I am a nascent editor. I started submitting my poetry to journals when I was 20 years old. The more I started receiving acceptances—and personalized rejections—the more I wanted to continue improving my craft. I knew the best way to do this would be to read submissions for literary magazines. Not only do I read poetry submissions for South Florida Poetry Journal, but I am also the Associate Editor Barista for the Fictional Café! This brings me a great amount of pleasure. What excites me about being an editor is that I actively and regularly consume language. As eating food strengthens the body, reading and thinking about writing keeps me mentally active, and helps me write better poetry. I don’t ever want that to change. With the advent of online publishing, more and more people—especially…

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December 21, 2018

M. Stone’s Passionate Poetry

M. Stone’s Passionate Poetry

Tryst mid-afternoonthe hotel corridor is quietoutside our room where feeble lightdulls bleached sheets later on when the sky is dueto erupt and hasten darknesswrapped in a fog shroudI have a fifty-mile drive home but right now I am malleablebeneath your calloused palms I am a well-fed bird eager to settlewithin the coarse and tenderthe flesh-and-bonenest of you Unincorporated Places at night you drive, alert for deer and drunkswhile I gaze west, my retinas gather the glowof stray porch lights and second-story windows  from communities tucked into collarbone hollowsalong the interstate, which reeks of a paper mill some of their names I mispronounce, but you nevercorrect the strange syllables in my mouth Tenuous is the Thread chaos barely constrained by butterfly wings that make figure eights yet tectonic plates gnash their teeth and continents break  could be a low-flying planeor seismic…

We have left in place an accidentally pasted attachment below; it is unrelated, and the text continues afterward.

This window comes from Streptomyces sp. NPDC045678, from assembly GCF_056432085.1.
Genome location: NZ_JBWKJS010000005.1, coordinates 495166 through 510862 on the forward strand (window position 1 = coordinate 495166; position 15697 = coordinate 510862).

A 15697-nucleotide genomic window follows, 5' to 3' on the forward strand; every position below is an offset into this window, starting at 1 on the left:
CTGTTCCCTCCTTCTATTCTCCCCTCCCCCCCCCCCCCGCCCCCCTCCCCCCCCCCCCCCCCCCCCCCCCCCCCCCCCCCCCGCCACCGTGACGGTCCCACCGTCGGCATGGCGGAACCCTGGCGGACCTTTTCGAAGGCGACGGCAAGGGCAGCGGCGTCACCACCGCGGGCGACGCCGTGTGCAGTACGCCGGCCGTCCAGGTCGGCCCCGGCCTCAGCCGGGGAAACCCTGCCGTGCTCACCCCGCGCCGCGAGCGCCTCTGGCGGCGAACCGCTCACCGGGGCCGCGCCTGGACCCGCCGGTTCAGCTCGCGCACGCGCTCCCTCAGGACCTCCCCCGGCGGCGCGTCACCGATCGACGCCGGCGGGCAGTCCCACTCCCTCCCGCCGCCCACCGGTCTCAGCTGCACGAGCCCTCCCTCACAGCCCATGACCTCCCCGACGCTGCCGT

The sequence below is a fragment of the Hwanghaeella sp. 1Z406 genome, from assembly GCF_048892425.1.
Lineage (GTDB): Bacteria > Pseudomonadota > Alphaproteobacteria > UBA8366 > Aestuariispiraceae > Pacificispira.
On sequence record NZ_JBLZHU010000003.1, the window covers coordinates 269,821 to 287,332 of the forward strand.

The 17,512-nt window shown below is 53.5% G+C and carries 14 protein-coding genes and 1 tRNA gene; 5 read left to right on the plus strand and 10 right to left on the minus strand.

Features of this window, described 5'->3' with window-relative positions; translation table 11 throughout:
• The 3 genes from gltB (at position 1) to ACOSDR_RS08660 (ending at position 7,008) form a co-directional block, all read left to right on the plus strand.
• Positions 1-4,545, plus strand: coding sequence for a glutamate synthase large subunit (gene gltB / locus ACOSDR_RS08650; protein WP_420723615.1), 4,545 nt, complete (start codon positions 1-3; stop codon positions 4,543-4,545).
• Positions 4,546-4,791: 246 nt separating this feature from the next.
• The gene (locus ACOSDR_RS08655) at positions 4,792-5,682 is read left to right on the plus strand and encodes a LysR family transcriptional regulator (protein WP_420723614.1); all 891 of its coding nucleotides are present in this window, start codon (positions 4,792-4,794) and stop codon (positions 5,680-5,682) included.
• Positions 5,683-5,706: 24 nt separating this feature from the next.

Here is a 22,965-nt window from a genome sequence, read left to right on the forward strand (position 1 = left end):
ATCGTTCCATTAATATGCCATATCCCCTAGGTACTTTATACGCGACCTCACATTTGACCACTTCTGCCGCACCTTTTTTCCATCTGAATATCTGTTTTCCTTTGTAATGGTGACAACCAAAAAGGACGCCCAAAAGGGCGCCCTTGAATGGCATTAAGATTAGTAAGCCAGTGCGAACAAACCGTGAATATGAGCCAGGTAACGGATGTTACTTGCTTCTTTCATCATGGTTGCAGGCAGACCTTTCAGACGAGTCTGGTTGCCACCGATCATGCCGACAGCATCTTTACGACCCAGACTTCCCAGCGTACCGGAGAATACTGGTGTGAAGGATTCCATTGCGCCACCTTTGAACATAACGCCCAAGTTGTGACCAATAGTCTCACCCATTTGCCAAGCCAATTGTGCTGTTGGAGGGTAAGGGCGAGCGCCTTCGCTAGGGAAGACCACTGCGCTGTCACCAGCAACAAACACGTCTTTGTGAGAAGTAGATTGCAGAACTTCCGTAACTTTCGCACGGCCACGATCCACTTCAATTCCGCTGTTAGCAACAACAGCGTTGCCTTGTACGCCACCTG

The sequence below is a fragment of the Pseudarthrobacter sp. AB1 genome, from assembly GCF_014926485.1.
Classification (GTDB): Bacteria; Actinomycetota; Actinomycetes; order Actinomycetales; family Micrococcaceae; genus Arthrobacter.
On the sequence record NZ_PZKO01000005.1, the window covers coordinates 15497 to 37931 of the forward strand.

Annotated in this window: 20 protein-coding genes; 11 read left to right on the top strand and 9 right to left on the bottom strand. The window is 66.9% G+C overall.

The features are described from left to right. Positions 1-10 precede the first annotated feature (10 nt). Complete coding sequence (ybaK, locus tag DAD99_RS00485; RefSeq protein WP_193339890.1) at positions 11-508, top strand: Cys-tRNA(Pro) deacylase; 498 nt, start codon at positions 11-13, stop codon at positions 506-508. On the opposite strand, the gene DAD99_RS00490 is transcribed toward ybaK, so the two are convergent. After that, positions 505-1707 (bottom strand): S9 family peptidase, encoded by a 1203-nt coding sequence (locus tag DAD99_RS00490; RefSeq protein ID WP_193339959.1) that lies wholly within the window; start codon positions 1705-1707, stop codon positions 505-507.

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December 18, 2018

Robert Hamilton’s Carefully Crafted Poetry

Robert Hamilton’s Carefully Crafted Poetry

Easter Vigil I had imagined it otherwise.Not as we are, on the white sandpossibly surrounded by peacocks and peahens.I meant the other thingwhich I no longer remember. The year Igor Markevitch diedthe batons of conductorsturned to asps and slithered offuntil spiked to death by the cellists.A pistol cracked in B-flat.Aldo Moro was no more. The cognoscenti raisedtheir little coffee cups;thei rsaucers whiteunfractionable hosts.Pop the trunk: Morois not there, for he has risen.The brigades reddenand limp off, firing Kalashnikovs into hollow desert. Asice locked Lake Como’s secretsdeep within, no one sawMarkevitch descend to Hadesin the form of a bee, orMoro,saints, and Caesarswho swatted him away.The peahen’s voiceis a cry for helpbut Lazarus cannot help her,waiting as he must for his second death,knowing full well what to expect.Romano Prodi staggers from the gravesmiling fatly. He smells of eucalyptus.Like bits of…

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December 6, 2018

“Deception Pass” by Daniel Edward Moore

“Deception Pass” by Daniel Edward Moore

Deception Pass   In the daggered dreams of moonlight, in what cannot wait till morning.   A driver on the bridge’s back, on the way to the worksite’s weary yawn   leaves his car and leaps like hope into water’s frozen hands.   On the spine of Deception Pass, courage leaves prints on the bones   and mercy is late for work.   *** Daniel lives in Washington on Whidbey Island. His poems have been in Spoon River Poetry Review, Rattle, Columbia Journal, Western Humanities Review, and others. His poems are forthcoming in West Trade Review, Duende Literary Journal, The Inflectionist Review, Magnolia Review, Isthmus Review, The McKinley Review, Glass Mountain Magazine, Columbia College Literary Review, January Review, Under a Warm Green Linden and Yemassee. His books, “This New Breed: Bad Boys and Gentleman” an…

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November 28, 2018

Flexible, Fluid Verses from Ariana Turner

Flexible, Fluid Verses from Ariana Turner

  Bent   I can bend and break, mend and make amends, start riots and cry out— in surrender of once feeling stifled.   I can close my eyes and still see what is gained, lost, and corrupted;   for what is done does not die. It festers and flourishes— seeps into the hollows of every passing moment;   for pain itself is simply a shelter that serves to protect the past from the threat of being forgotten.   And yet how can I ever want to straighten my back   when I am stronger through this weight I carry?     Finite   You were not the orange hue from the streetlamp. You were the streetlamp as we lay upon my parents’ driveway on nights that were heavy with humidity and our quick, quick…